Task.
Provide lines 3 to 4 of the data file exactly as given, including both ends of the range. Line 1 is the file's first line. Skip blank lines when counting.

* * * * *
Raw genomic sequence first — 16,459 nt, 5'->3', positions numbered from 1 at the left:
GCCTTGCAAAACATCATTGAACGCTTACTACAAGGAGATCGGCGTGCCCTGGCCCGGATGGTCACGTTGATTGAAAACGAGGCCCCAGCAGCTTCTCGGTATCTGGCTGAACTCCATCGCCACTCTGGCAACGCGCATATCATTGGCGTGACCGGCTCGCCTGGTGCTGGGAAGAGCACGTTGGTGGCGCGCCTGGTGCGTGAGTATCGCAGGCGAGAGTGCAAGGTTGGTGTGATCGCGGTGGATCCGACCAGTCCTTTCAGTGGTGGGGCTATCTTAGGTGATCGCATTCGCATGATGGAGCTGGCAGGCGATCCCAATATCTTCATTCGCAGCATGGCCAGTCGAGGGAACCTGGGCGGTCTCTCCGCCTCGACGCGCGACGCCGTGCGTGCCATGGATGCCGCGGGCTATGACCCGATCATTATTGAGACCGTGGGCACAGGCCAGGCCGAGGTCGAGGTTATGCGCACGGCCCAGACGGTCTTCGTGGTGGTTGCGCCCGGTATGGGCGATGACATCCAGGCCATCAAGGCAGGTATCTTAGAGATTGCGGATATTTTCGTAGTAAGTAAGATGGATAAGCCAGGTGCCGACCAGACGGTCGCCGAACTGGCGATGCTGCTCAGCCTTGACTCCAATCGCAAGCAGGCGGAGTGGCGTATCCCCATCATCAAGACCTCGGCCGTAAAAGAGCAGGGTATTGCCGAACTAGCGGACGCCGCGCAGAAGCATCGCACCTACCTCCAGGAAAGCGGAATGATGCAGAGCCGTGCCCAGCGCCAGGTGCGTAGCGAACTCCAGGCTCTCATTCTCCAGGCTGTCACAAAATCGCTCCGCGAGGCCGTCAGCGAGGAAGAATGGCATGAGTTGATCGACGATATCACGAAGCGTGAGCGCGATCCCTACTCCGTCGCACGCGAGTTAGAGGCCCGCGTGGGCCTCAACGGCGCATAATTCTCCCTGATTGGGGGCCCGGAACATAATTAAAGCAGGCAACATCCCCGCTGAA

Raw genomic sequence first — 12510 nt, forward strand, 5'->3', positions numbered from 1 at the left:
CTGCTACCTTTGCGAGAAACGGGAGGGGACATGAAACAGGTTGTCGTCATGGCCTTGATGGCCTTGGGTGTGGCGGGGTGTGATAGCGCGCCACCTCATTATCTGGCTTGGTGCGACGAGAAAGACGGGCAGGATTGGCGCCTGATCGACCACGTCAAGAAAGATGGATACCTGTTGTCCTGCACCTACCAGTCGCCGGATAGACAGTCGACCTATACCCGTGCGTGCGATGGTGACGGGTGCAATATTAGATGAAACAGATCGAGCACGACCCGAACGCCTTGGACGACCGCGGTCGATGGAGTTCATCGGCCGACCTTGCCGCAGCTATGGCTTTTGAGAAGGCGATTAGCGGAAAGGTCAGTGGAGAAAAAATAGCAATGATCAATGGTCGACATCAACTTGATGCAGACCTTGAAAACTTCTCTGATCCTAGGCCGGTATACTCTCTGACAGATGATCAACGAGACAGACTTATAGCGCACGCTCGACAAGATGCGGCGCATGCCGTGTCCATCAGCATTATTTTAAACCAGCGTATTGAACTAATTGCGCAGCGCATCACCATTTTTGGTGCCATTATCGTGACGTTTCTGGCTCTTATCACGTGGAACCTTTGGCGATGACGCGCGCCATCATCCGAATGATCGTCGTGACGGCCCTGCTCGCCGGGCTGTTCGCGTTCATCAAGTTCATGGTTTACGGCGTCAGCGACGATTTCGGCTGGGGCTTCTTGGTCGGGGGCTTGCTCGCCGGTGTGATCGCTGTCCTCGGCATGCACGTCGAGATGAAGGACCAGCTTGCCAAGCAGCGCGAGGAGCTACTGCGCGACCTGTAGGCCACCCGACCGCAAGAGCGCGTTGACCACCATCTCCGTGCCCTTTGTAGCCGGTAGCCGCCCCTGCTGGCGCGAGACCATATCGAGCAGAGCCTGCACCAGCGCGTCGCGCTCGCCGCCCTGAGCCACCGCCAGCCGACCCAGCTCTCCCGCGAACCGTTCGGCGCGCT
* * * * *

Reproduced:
Raw genomic sequence first — 12510 nt, forward strand, 5'->3', positions numbered from 1 at the left:
CTGCTACCTTTGCGAGAAACGGGAGGGGACATGAAACAGGTTGTCGTCATGGCCTTGATGGCCTTGGGTGTGGCGGGGTGTGATAGCGCGCCACCTCATTATCTGGCTTGGTGCGACGAGAAAGACGGGCAGGATTGGCGCCTGATCGACCACGTCAAGAAAGATGGATACCTGTTGTCCTGCACCTACCAGTCGCCGGATAGACAGTCGACCTATACCCGTGCGTGCGATGGTGACGGGTGCAATATTAGATGAAACAGATCGAGCACGACCCGAACGCCTTGGACGACCGCGGTCGATGGAGTTCATCGGCCGACCTTGCCGCAGCTATGGCTTTTGAGAAGGCGATTAGCGGAAAGGTCAGTGGAGAAAAAATAGCAATGATCAATGGTCGACATCAACTTGATGCAGACCTTGAAAACTTCTCTGATCCTAGGCCGGTATACTCTCTGACAGATGATCAACGAGACAGACTTATAGCGCACGCTCGACAAGATGCGGCGCATGCCGTGTCCATCAGCATTATTTTAAACCAGCGTATTGAACTAATTGCGCAGCGCATCACCATTTTTGGTGCCATTATCGTGACGTTTCTGGCTCTTATCACGTGGAACCTTTGGCGATGACGCGCGCCATCATCCGAATGATCGTCGTGACGGCCCTGCTCGCCGGGCTGTTCGCGTTCATCAAGTTCATGGTTTACGGCGTCAGCGACGATTTCGGCTGGGGCTTCTTGGTCGGGGGCTTGCTCGCCGGTGTGATCGCTGTCCTCGGCATGCACGTCGAGATGAAGGACCAGCTTGCCAAGCAGCGCGAGGAGCTACTGCGCGACCTGTAGGCCACCCGACCGCAAGAGCGCGTTGACCACCATCTCCGTGCCCTTTGTAGCCGGTAGCCGCCCCTGCTGGCGCGAGACCATATCGAGCAGAGCCTGCACCAGCGCGTCGCGCTCGCCGCCCTGAGCCACCGCCAGCCGACCCAGCTCTCCCGCGAACCGTTCGGCGCGCT